Instructional Design

Online Collaboration for Your Teams

Online Collaboration for Your Teams

Online Collaboration within an eLearning team is essential to a successful eLearning project. Although eLearning development requires team work, several team members work in isolation to focus better.

Also, eLearning team members may work on one document simultaneously as a remote collaboration activity. In this article, we uncover a few team collaboration strategies during an eLearning project for a more efficient and smooth work flow.

ELearning development has roughly three main phases that require online collaboration with team members:

1. The Design Phase

In the past, the customer would request a course and the eLearning team would roughly explain the attributes of a finished course. The customer would agree to the design only to discover when the course was completed that it did not meet their requirements.

Obviously, there is a lack of clear communication between the design team and the customer OR the design team and the development team. How do we take care of that?

Prototyping

When you prototype a design using rapid eLearning development tools you are doing two things: you develop the design in iterations and you create a quick version of the finished course to make things clear for the customer.

Online collaboration plays an important role during the iterations. ELearning authoring tools have amazing features to enable prototype version control and to enable teams to add comments. You can easily ask questions like “Is the logo ok?” or “does the typography look better?”.

You can even invite the customer to comment and provide feedback. These can be used to edit the course early in the project life-cycle as opposed to later.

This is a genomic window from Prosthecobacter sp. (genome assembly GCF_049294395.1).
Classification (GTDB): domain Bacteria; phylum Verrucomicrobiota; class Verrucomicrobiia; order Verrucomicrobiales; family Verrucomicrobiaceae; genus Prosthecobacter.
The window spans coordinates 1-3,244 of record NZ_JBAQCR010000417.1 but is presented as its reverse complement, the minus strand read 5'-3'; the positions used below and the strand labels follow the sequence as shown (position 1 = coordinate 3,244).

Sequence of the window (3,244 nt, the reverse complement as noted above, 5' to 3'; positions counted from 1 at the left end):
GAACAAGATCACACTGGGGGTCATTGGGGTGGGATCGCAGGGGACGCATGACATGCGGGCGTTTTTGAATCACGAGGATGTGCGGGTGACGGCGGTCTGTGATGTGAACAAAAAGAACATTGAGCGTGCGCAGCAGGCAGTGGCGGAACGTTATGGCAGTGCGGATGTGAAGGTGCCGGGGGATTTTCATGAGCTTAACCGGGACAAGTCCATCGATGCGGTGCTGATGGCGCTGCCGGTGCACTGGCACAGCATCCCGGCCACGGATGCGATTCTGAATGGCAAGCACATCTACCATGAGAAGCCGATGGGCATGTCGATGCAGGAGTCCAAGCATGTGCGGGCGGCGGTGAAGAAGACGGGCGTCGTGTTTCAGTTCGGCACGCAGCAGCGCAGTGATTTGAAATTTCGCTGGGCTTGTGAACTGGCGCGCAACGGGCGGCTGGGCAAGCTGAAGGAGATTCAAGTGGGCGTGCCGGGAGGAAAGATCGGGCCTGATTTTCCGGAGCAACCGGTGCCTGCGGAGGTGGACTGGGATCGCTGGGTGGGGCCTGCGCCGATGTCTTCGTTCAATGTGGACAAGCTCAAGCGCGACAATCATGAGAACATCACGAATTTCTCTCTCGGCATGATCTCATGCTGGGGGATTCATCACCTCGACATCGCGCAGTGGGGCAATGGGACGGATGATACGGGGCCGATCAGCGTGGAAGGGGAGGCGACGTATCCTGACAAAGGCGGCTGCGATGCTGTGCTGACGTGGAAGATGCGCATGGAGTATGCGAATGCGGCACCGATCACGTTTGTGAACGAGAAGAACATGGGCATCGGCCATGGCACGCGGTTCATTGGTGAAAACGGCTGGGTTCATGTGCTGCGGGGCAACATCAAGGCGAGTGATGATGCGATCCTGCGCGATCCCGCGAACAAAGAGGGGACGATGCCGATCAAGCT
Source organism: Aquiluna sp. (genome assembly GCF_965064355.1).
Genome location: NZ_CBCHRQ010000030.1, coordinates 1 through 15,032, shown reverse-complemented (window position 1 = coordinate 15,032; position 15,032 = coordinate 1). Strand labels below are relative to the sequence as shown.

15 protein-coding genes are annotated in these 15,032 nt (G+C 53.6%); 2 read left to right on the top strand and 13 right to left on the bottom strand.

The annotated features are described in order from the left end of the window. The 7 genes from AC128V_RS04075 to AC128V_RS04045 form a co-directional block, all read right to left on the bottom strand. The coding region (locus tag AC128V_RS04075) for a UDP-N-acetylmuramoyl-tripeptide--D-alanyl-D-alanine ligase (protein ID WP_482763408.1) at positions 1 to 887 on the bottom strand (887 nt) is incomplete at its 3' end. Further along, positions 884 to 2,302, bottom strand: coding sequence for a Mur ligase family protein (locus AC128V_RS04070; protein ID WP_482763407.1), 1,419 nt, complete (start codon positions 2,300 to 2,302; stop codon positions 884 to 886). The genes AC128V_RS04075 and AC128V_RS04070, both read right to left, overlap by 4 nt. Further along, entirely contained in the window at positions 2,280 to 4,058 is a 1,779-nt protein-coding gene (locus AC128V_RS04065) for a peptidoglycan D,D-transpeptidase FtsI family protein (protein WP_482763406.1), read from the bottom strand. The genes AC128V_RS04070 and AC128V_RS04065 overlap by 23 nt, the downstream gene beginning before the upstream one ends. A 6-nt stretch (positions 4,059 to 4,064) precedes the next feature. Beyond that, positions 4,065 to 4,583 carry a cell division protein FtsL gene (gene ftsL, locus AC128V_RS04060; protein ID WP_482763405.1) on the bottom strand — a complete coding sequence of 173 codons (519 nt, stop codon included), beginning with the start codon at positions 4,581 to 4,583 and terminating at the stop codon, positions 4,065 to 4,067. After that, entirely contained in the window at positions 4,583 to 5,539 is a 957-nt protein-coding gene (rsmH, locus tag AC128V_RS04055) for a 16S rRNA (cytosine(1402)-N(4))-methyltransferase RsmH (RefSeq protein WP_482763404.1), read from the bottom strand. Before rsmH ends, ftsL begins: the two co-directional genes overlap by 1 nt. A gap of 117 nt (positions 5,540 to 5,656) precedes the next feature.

Sign off your design document after all comments and feedback are completed to lock your design and push it towards development.

This is how online collaboration in the design phase improves your credibility as a team and reassures the customer.

2. The Development Phase

An eLearning team is a mix of diverse talents and skillsets. To make the most of the time of each of these talented members and to prevent any idle-time, enable all members to work on the project at the same time.

ELearning authoring tools with built-in collaboration enable your team to work on projects simultaneously. You no longer need to package and email large eLearning work files between your team members. No need to track files using their latest version number.

Authoring tools would do that for you automatically, including the exact time when changes were made complete with the author comments for the entire team to read. This form of real-time collaboration while working on the same files prevents ambiguity and confusion.

Now think of how this strategy effects your workflow methodology.

In the past, you may have used a Waterfall Model like the ADDIE to design and develop an eLearning course. The problem with this type of methodology is that it prevents teams to communicate with the customer during the development phase. There is a risk of getting in design confusion or disagreement again.

To prevent missing out on collaboration opportunities with the customer, use the Agile eLearning development approach. This approach keeps you in constant contact with the customer and the design and development teams, enabling you to iterate and present new changes every week!

Your customers can see the progress and you can ask for feedback and determine the next course of action for the project.

3. The Review Phase

If you have developed eLearning courses in the past, you know how challenging it is to get hold of reviewers, sample learners and SMEs. You may have developed an Alpha version of the eLearning course and presented it to these individuals for review. They would have provided you feedback in response to screenshots in the submitted document.

Traditionally, you might create an alpha version to package up for review. Stakeholders then review the eLearning in a Word document with screenshots and feedback referenced as Page 4 or that picture in a separate document. This is not a very favorable practice to sustain in this age of online collaboration tools!

Involve the members of the review committee in your course authoring environment for frequent (and timely) feedback. This will not only save your time but also the efforts of your team. What’s more, no more delays in the roll out dates!

Do tell us about your team’s online collaboration experiences.


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